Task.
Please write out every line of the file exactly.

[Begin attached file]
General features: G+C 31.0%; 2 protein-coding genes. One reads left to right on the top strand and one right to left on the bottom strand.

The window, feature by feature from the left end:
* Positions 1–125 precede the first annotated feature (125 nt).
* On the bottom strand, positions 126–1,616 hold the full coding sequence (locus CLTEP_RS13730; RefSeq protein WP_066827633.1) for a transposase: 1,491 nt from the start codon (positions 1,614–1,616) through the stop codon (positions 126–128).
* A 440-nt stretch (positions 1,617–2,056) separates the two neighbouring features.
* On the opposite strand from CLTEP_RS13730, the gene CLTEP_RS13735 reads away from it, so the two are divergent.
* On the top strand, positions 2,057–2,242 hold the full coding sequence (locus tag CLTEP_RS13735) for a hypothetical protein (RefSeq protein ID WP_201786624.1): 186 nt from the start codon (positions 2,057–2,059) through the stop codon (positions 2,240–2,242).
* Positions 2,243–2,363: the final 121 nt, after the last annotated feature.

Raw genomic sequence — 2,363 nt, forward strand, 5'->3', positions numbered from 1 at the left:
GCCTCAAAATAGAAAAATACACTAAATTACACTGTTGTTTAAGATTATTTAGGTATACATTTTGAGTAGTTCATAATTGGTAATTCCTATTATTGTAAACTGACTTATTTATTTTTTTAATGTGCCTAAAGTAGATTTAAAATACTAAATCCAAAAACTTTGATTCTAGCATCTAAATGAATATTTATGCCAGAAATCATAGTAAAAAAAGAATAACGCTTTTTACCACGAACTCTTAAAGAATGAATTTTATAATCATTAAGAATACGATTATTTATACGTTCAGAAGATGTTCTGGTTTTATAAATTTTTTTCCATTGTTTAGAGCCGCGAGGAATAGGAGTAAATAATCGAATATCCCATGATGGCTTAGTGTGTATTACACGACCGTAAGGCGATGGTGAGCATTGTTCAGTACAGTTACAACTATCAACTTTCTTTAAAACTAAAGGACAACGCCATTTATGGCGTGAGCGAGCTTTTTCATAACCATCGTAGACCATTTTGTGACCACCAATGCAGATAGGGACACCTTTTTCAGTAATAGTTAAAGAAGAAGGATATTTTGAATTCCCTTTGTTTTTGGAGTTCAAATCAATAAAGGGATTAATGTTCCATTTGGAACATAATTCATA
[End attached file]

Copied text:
General features: G+C 31.0%; 2 protein-coding genes. One reads left to right on the top strand and one right to left on the bottom strand.

The window, feature by feature from the left end:
* Positions 1–125 precede the first annotated feature (125 nt).
* On the bottom strand, positions 126–1,616 hold the full coding sequence (locus CLTEP_RS13730; RefSeq protein WP_066827633.1) for a transposase: 1,491 nt from the start codon (positions 1,614–1,616) through the stop codon (positions 126–128).
* A 440-nt stretch (positions 1,617–2,056) separates the two neighbouring features.
* On the opposite strand from CLTEP_RS13730, the gene CLTEP_RS13735 reads away from it, so the two are divergent.
* On the top strand, positions 2,057–2,242 hold the full coding sequence (locus tag CLTEP_RS13735) for a hypothetical protein (RefSeq protein ID WP_201786624.1): 186 nt from the start codon (positions 2,057–2,059) through the stop codon (positions 2,240–2,242).
* Positions 2,243–2,363: the final 121 nt, after the last annotated feature.

Raw genomic sequence — 2,363 nt, forward strand, 5'->3', positions numbered from 1 at the left:
GCCTCAAAATAGAAAAATACACTAAATTACACTGTTGTTTAAGATTATTTAGGTATACATTTTGAGTAGTTCATAATTGGTAATTCCTATTATTGTAAACTGACTTATTTATTTTTTTAATGTGCCTAAAGTAGATTTAAAATACTAAATCCAAAAACTTTGATTCTAGCATCTAAATGAATATTTATGCCAGAAATCATAGTAAAAAAAGAATAACGCTTTTTACCACGAACTCTTAAAGAATGAATTTTATAATCATTAAGAATACGATTATTTATACGTTCAGAAGATGTTCTGGTTTTATAAATTTTTTTCCATTGTTTAGAGCCGCGAGGAATAGGAGTAAATAATCGAATATCCCATGATGGCTTAGTGTGTATTACACGACCGTAAGGCGATGGTGAGCATTGTTCAGTACAGTTACAACTATCAACTTTCTTTAAAACTAAAGGACAACGCCATTTATGGCGTGAGCGAGCTTTTTCATAACCATCGTAGACCATTTTGTGACCACCAATGCAGATAGGGACACCTTTTTCAGTAATAGTTAAAGAAGAAGGATATTTTGAATTCCCTTTGTTTTTGGAGTTCAAATCAATAAAGGGATTAATGTTCCATTTGGAACATAATTCATA